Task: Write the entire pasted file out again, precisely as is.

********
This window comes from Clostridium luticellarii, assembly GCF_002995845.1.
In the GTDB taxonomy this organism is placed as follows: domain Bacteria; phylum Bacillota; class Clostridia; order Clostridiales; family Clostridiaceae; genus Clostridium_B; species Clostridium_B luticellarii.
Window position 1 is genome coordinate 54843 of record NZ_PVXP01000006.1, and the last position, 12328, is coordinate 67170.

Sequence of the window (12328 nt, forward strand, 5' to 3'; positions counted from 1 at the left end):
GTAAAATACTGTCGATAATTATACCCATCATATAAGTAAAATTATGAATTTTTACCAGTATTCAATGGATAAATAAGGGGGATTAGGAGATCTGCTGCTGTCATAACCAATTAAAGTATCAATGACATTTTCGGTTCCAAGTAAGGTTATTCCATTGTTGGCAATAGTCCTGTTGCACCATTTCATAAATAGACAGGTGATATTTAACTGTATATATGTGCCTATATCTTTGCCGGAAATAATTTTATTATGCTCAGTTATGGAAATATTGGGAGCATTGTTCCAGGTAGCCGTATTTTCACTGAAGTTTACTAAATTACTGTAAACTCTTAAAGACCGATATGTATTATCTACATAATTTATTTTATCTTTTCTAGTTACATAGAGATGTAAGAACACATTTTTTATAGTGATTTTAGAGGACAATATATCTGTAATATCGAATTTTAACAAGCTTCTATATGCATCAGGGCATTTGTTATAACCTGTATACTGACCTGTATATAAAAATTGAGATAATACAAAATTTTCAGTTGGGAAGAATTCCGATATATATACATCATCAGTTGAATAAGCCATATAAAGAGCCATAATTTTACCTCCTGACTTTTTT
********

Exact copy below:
This window comes from Clostridium luticellarii, assembly GCF_002995845.1.
In the GTDB taxonomy this organism is placed as follows: domain Bacteria; phylum Bacillota; class Clostridia; order Clostridiales; family Clostridiaceae; genus Clostridium_B; species Clostridium_B luticellarii.
Window position 1 is genome coordinate 54843 of record NZ_PVXP01000006.1, and the last position, 12328, is coordinate 67170.

Sequence of the window (12328 nt, forward strand, 5' to 3'; positions counted from 1 at the left end):
GTAAAATACTGTCGATAATTATACCCATCATATAAGTAAAATTATGAATTTTTACCAGTATTCAATGGATAAATAAGGGGGATTAGGAGATCTGCTGCTGTCATAACCAATTAAAGTATCAATGACATTTTCGGTTCCAAGTAAGGTTATTCCATTGTTGGCAATAGTCCTGTTGCACCATTTCATAAATAGACAGGTGATATTTAACTGTATATATGTGCCTATATCTTTGCCGGAAATAATTTTATTATGCTCAGTTATGGAAATATTGGGAGCATTGTTCCAGGTAGCCGTATTTTCACTGAAGTTTACTAAATTACTGTAAACTCTTAAAGACCGATATGTATTATCTACATAATTTATTTTATCTTTTCTAGTTACATAGAGATGTAAGAACACATTTTTTATAGTGATTTTAGAGGACAATATATCTGTAATATCGAATTTTAACAAGCTTCTATATGCATCAGGGCATTTGTTATAACCTGTATACTGACCTGTATATAAAAATTGAGATAATACAAAATTTTCAGTTGGGAAGAATTCCGATATATATACATCATCAGTTGAATAAGCCATATAAAGAGCCATAATTTTACCTCCTGACTTTTTT